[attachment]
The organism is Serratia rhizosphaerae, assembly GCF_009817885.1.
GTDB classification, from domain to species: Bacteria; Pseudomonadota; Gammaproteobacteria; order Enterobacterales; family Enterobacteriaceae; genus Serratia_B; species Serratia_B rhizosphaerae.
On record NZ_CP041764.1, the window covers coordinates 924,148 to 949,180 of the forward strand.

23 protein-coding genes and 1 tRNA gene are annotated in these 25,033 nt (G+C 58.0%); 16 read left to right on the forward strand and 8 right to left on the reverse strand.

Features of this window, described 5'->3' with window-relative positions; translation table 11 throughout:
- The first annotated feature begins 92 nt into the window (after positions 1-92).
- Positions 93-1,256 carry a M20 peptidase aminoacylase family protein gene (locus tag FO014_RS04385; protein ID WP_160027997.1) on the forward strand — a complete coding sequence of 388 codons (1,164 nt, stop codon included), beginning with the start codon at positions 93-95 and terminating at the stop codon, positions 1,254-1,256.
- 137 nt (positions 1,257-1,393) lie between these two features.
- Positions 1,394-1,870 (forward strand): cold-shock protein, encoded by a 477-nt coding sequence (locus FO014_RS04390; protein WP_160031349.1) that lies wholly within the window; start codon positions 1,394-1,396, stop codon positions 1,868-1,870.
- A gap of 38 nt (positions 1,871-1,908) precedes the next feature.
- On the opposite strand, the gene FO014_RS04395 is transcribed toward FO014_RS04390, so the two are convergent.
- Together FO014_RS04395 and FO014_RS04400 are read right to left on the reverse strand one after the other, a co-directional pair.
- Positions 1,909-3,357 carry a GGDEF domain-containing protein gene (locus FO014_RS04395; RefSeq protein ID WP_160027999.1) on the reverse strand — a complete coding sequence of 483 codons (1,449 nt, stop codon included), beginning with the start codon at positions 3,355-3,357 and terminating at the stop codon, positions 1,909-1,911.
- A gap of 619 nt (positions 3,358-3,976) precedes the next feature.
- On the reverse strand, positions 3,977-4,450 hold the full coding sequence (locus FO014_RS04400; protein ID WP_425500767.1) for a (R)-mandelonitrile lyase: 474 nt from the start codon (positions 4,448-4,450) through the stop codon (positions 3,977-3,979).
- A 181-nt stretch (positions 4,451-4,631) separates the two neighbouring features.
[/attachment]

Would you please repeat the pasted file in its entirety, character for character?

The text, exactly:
The organism is Serratia rhizosphaerae, assembly GCF_009817885.1.
GTDB classification, from domain to species: Bacteria; Pseudomonadota; Gammaproteobacteria; order Enterobacterales; family Enterobacteriaceae; genus Serratia_B; species Serratia_B rhizosphaerae.
On record NZ_CP041764.1, the window covers coordinates 924,148 to 949,180 of the forward strand.

23 protein-coding genes and 1 tRNA gene are annotated in these 25,033 nt (G+C 58.0%); 16 read left to right on the forward strand and 8 right to left on the reverse strand.

Features of this window, described 5'->3' with window-relative positions; translation table 11 throughout:
- The first annotated feature begins 92 nt into the window (after positions 1-92).
- Positions 93-1,256 carry a M20 peptidase aminoacylase family protein gene (locus tag FO014_RS04385; protein ID WP_160027997.1) on the forward strand — a complete coding sequence of 388 codons (1,164 nt, stop codon included), beginning with the start codon at positions 93-95 and terminating at the stop codon, positions 1,254-1,256.
- 137 nt (positions 1,257-1,393) lie between these two features.
- Positions 1,394-1,870 (forward strand): cold-shock protein, encoded by a 477-nt coding sequence (locus FO014_RS04390; protein WP_160031349.1) that lies wholly within the window; start codon positions 1,394-1,396, stop codon positions 1,868-1,870.
- A gap of 38 nt (positions 1,871-1,908) precedes the next feature.
- On the opposite strand, the gene FO014_RS04395 is transcribed toward FO014_RS04390, so the two are convergent.
- Together FO014_RS04395 and FO014_RS04400 are read right to left on the reverse strand one after the other, a co-directional pair.
- Positions 1,909-3,357 carry a GGDEF domain-containing protein gene (locus FO014_RS04395; RefSeq protein ID WP_160027999.1) on the reverse strand — a complete coding sequence of 483 codons (1,449 nt, stop codon included), beginning with the start codon at positions 3,355-3,357 and terminating at the stop codon, positions 1,909-1,911.
- A gap of 619 nt (positions 3,358-3,976) precedes the next feature.
- On the reverse strand, positions 3,977-4,450 hold the full coding sequence (locus FO014_RS04400; protein ID WP_425500767.1) for a (R)-mandelonitrile lyase: 474 nt from the start codon (positions 4,448-4,450) through the stop codon (positions 3,977-3,979).
- A 181-nt stretch (positions 4,451-4,631) separates the two neighbouring features.